Exertional or Capture Myopathy
Risk Factor
  • Exertional or capture myopathy (disease of the muscle) is a non-infectious disease of muscles that is characterized by damage to muscle tissues brought about by physiological changes, usually following extreme exertion, struggle and/or stress.
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Exertional Myopathy Exertional Myopathy
Exertion myopathy evident in leg muscle of a pronghorn antelope. Light colored leg muscle of a sandhill crane represents exertion myopathy.
  • The potential for this condition can occur anywhere animals are pursued or trapped.
  • All year. Warm weather can exacerbate this condition.
Species Affected
  • Both mammals and birds of all ages and sexes are susceptible to this disease.
  • Species differ in their susceptibility to exertional myopathy because of physical and behavioral attributes. It is most commonly seen in wild ungulates in British Columbia.
Mechanisms of Action / Signs and Symptoms
  • Signs vary depending on species, cause of exertion and the types of biochemical imbalances that lead to muscular damage. It may be seen peracutely (immediately), acutely (within minutes or hours) or chronically (days or weeks).
  • Early signs include increased breathing and heart rates, increased body temperature, or sudden death.
  • Additional signs include: depression, muscle stiffness, weakness, tremors, incoordination, or shock, which may appear within hours to days following severe exertion. If the animal survives, residual signs may last as long as a month.
  • Urine of affected animals may be red to brown because of broken down components of muscle moving through the kidneys.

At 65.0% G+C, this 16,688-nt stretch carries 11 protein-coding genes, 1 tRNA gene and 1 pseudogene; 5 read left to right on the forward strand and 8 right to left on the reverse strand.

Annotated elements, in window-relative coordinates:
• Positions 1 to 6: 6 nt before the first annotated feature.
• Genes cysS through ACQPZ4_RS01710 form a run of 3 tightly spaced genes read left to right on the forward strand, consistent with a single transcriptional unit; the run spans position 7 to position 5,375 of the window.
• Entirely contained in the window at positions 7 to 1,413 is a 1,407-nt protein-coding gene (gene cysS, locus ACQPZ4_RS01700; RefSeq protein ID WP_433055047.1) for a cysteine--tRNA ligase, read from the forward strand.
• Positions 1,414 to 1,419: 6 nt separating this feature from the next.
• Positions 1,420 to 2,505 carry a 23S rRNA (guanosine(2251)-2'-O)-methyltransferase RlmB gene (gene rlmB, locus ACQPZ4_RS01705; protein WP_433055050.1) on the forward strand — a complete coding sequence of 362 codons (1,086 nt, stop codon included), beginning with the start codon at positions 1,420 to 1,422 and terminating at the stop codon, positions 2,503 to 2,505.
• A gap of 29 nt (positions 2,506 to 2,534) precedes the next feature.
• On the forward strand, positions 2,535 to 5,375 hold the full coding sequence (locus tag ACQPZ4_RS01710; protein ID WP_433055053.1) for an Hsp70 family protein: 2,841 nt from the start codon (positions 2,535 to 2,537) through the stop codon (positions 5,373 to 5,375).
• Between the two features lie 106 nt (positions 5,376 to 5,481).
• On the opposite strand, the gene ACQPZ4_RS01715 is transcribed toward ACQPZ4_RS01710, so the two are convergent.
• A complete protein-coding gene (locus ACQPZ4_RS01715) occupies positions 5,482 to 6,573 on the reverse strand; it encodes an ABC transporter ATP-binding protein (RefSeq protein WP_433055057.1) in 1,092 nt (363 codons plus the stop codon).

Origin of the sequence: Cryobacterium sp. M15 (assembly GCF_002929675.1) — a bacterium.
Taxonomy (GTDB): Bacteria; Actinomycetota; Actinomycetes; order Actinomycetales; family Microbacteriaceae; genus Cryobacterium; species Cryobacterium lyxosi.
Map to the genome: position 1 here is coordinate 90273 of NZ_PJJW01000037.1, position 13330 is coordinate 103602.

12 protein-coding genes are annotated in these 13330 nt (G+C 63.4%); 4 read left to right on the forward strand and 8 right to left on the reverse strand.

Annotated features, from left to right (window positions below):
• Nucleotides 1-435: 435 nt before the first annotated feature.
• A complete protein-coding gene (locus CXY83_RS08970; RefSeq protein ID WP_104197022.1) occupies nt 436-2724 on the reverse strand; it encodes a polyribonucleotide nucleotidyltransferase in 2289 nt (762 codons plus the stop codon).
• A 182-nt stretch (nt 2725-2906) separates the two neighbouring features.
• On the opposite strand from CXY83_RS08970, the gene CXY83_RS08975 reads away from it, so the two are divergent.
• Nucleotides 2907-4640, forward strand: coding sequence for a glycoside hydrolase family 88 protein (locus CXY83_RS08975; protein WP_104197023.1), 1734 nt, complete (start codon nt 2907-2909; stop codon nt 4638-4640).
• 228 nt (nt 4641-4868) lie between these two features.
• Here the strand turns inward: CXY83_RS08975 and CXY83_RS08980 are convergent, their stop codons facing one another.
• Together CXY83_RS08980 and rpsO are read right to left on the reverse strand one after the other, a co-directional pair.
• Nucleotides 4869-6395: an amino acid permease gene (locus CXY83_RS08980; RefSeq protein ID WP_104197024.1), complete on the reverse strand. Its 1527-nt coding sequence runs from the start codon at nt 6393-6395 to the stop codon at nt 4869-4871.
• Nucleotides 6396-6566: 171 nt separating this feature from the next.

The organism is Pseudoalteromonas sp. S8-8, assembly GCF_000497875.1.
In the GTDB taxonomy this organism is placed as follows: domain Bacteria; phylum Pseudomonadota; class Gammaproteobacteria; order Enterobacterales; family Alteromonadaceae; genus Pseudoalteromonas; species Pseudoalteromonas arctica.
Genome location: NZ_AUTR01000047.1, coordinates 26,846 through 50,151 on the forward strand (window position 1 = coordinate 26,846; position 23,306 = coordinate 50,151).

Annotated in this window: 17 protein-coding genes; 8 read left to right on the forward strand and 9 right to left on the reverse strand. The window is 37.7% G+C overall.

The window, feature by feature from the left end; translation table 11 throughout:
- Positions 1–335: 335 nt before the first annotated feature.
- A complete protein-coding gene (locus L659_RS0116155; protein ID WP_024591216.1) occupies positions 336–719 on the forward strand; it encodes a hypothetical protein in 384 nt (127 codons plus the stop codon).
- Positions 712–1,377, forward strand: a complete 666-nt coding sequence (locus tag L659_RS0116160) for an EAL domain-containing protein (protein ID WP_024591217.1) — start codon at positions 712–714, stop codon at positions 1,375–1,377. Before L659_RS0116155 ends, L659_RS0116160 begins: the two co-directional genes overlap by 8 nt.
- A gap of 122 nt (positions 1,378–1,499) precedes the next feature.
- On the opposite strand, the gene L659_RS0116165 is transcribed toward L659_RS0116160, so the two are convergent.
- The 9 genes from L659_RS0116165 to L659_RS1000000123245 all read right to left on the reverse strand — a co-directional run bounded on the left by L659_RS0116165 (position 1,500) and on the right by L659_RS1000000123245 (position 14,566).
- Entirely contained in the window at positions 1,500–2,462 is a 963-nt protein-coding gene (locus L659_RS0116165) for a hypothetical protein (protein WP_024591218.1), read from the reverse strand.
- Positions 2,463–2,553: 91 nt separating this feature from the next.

• Animals that do not initially die may be predisposed to kidney failure, predation and accident.
  • Muscles may appear pale and wet or very dark red and dry, with variable amounts of hemorrhage and edema present.
  • Kidneys may appear swollen, and multiple hemorrhages and edema may be present in the lungs.
  • Nutritional imbalances such as selenium deficiency may predispose animal to developing exterional myopathy.
  • In severe cases, exertional myopathy results in death of the animal.
Meat Edible?
  • Meat from an animal with exertional myopathy is suitable for human consumption, although muscle damage may change the flavor and will decrease the spoilage time of the meat.
  • This condition may occur through normal life-history events, particularly when prey species try to escape predators; however, it is more commonly associated with strenuous use of muscles in the forelimbs and hindlimbs when wild ungulates are captured and handled.
  • This condition is extremely difficult to treat and is best to avoid through prevention.
  • Prevention relies on methods that reduce stress to animals, minimizing pursuit, struggling and handling time, selecting appropriate weather conditions to handle animals, ensuring proper methods of capture and handling, and ensuring animals are released or placed in less stressful conditions as quickly as possible.
Samples for Diagnosis
  • Portions of affected muscles from different areas of the body as well as sections of heart and kidney tissue should be stored in formalin and submitted for microscopic examination.
Further Reading
Return to Manual Home Page Disease List - Body Region Affected Disease List - Causative Agent or Risk Factor Disease Surveillance Form Glossary Contact Information
Return to Manual Home Page Return to Disease List - Body Region Affected Return to Disease List - Causative Agent or Risk Factor Disease Surveillance Form Download Glossary Contact Information